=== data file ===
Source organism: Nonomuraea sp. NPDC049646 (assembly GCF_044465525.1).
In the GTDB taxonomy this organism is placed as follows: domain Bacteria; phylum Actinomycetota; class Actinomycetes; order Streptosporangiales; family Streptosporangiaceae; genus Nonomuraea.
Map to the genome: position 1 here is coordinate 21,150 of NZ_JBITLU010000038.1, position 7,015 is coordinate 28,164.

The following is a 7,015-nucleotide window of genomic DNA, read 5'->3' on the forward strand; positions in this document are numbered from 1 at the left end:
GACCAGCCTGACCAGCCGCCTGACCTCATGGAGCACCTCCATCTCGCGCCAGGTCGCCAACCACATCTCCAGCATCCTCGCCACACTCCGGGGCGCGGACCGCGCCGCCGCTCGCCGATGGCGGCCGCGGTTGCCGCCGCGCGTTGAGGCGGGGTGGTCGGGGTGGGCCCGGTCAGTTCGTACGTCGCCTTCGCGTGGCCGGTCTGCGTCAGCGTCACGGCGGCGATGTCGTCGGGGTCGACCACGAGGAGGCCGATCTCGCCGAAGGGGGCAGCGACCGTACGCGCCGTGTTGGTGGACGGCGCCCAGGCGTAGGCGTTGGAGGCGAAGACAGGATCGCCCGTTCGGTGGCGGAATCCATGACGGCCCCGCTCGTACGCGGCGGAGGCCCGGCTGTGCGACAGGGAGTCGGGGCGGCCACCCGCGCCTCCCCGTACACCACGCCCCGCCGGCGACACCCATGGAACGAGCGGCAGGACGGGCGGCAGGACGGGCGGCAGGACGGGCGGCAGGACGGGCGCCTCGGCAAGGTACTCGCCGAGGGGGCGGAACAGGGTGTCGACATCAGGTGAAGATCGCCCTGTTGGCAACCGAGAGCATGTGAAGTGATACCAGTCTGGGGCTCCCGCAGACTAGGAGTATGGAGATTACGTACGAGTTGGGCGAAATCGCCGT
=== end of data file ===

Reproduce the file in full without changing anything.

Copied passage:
Source organism: Nonomuraea sp. NPDC049646 (assembly GCF_044465525.1).
In the GTDB taxonomy this organism is placed as follows: domain Bacteria; phylum Actinomycetota; class Actinomycetes; order Streptosporangiales; family Streptosporangiaceae; genus Nonomuraea.
Map to the genome: position 1 here is coordinate 21,150 of NZ_JBITLU010000038.1, position 7,015 is coordinate 28,164.

The following is a 7,015-nucleotide window of genomic DNA, read 5'->3' on the forward strand; positions in this document are numbered from 1 at the left end:
GACCAGCCTGACCAGCCGCCTGACCTCATGGAGCACCTCCATCTCGCGCCAGGTCGCCAACCACATCTCCAGCATCCTCGCCACACTCCGGGGCGCGGACCGCGCCGCCGCTCGCCGATGGCGGCCGCGGTTGCCGCCGCGCGTTGAGGCGGGGTGGTCGGGGTGGGCCCGGTCAGTTCGTACGTCGCCTTCGCGTGGCCGGTCTGCGTCAGCGTCACGGCGGCGATGTCGTCGGGGTCGACCACGAGGAGGCCGATCTCGCCGAAGGGGGCAGCGACCGTACGCGCCGTGTTGGTGGACGGCGCCCAGGCGTAGGCGTTGGAGGCGAAGACAGGATCGCCCGTTCGGTGGCGGAATCCATGACGGCCCCGCTCGTACGCGGCGGAGGCCCGGCTGTGCGACAGGGAGTCGGGGCGGCCACCCGCGCCTCCCCGTACACCACGCCCCGCCGGCGACACCCATGGAACGAGCGGCAGGACGGGCGGCAGGACGGGCGGCAGGACGGGCGGCAGGACGGGCGCCTCGGCAAGGTACTCGCCGAGGGGGCGGAACAGGGTGTCGACATCAGGTGAAGATCGCCCTGTTGGCAACCGAGAGCATGTGAAGTGATACCAGTCTGGGGCTCCCGCAGACTAGGAGTATGGAGATTACGTACGAGTTGGGCGAAATCGCCGT